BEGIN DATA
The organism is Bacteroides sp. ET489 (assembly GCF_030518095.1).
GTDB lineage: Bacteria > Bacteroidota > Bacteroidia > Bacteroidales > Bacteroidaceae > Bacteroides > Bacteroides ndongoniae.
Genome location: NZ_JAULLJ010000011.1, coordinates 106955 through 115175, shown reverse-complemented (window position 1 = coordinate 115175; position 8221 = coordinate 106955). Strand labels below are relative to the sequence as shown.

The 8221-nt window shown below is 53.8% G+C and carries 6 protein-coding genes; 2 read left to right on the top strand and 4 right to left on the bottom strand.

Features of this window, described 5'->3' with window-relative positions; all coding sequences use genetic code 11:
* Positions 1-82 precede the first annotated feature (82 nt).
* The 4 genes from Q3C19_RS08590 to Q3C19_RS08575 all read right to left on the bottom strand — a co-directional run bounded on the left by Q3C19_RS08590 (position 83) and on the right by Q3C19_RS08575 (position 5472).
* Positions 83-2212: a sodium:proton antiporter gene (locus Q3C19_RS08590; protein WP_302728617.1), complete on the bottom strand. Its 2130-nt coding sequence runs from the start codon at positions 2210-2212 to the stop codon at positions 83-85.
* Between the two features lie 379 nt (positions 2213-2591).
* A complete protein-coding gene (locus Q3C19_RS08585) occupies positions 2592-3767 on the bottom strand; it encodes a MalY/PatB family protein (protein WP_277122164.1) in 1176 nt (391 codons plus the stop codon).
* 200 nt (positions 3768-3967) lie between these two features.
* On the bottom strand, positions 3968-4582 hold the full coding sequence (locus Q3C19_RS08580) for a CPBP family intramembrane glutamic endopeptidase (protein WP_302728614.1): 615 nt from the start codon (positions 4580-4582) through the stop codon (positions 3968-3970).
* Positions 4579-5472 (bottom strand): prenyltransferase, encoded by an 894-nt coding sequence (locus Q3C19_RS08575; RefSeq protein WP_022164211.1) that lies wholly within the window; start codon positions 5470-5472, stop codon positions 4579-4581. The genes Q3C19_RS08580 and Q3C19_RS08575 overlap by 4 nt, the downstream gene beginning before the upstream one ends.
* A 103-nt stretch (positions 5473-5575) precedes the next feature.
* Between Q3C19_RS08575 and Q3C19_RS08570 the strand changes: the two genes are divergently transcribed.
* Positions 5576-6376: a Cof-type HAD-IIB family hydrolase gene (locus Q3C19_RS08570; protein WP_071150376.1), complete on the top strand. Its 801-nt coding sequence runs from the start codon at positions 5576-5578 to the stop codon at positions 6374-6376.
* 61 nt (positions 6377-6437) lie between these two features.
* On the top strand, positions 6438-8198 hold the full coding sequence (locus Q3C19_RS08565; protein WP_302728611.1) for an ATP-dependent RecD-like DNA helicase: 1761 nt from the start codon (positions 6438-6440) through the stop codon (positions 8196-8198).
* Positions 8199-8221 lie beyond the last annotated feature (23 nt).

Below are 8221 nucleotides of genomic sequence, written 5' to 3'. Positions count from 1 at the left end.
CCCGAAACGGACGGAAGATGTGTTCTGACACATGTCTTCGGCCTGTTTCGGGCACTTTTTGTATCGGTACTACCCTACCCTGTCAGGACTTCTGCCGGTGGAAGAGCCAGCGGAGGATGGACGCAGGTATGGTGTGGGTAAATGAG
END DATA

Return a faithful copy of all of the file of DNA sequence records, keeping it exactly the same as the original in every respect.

The organism is Bacteroides sp. ET489 (assembly GCF_030518095.1).
GTDB lineage: Bacteria > Bacteroidota > Bacteroidia > Bacteroidales > Bacteroidaceae > Bacteroides > Bacteroides ndongoniae.
Genome location: NZ_JAULLJ010000011.1, coordinates 106955 through 115175, shown reverse-complemented (window position 1 = coordinate 115175; position 8221 = coordinate 106955). Strand labels below are relative to the sequence as shown.

The 8221-nt window shown below is 53.8% G+C and carries 6 protein-coding genes; 2 read left to right on the top strand and 4 right to left on the bottom strand.

Features of this window, described 5'->3' with window-relative positions; all coding sequences use genetic code 11:
* Positions 1-82 precede the first annotated feature (82 nt).
* The 4 genes from Q3C19_RS08590 to Q3C19_RS08575 all read right to left on the bottom strand — a co-directional run bounded on the left by Q3C19_RS08590 (position 83) and on the right by Q3C19_RS08575 (position 5472).
* Positions 83-2212: a sodium:proton antiporter gene (locus Q3C19_RS08590; protein WP_302728617.1), complete on the bottom strand. Its 2130-nt coding sequence runs from the start codon at positions 2210-2212 to the stop codon at positions 83-85.
* Between the two features lie 379 nt (positions 2213-2591).
* A complete protein-coding gene (locus Q3C19_RS08585) occupies positions 2592-3767 on the bottom strand; it encodes a MalY/PatB family protein (protein WP_277122164.1) in 1176 nt (391 codons plus the stop codon).
* 200 nt (positions 3768-3967) lie between these two features.
* On the bottom strand, positions 3968-4582 hold the full coding sequence (locus Q3C19_RS08580) for a CPBP family intramembrane glutamic endopeptidase (protein WP_302728614.1): 615 nt from the start codon (positions 4580-4582) through the stop codon (positions 3968-3970).
* Positions 4579-5472 (bottom strand): prenyltransferase, encoded by an 894-nt coding sequence (locus Q3C19_RS08575; RefSeq protein WP_022164211.1) that lies wholly within the window; start codon positions 5470-5472, stop codon positions 4579-4581. The genes Q3C19_RS08580 and Q3C19_RS08575 overlap by 4 nt, the downstream gene beginning before the upstream one ends.
* A 103-nt stretch (positions 5473-5575) precedes the next feature.
* Between Q3C19_RS08575 and Q3C19_RS08570 the strand changes: the two genes are divergently transcribed.
* Positions 5576-6376: a Cof-type HAD-IIB family hydrolase gene (locus Q3C19_RS08570; protein WP_071150376.1), complete on the top strand. Its 801-nt coding sequence runs from the start codon at positions 5576-5578 to the stop codon at positions 6374-6376.
* 61 nt (positions 6377-6437) lie between these two features.
* On the top strand, positions 6438-8198 hold the full coding sequence (locus Q3C19_RS08565; protein WP_302728611.1) for an ATP-dependent RecD-like DNA helicase: 1761 nt from the start codon (positions 6438-6440) through the stop codon (positions 8196-8198).
* Positions 8199-8221 lie beyond the last annotated feature (23 nt).

Below are 8221 nucleotides of genomic sequence, written 5' to 3'. Positions count from 1 at the left end.
CCCGAAACGGACGGAAGATGTGTTCTGACACATGTCTTCGGCCTGTTTCGGGCACTTTTTGTATCGGTACTACCCTACCCTGTCAGGACTTCTGCCGGTGGAAGAGCCAGCGGAGGATGGACGCAGGTATGGTGTGGGTAAATGAG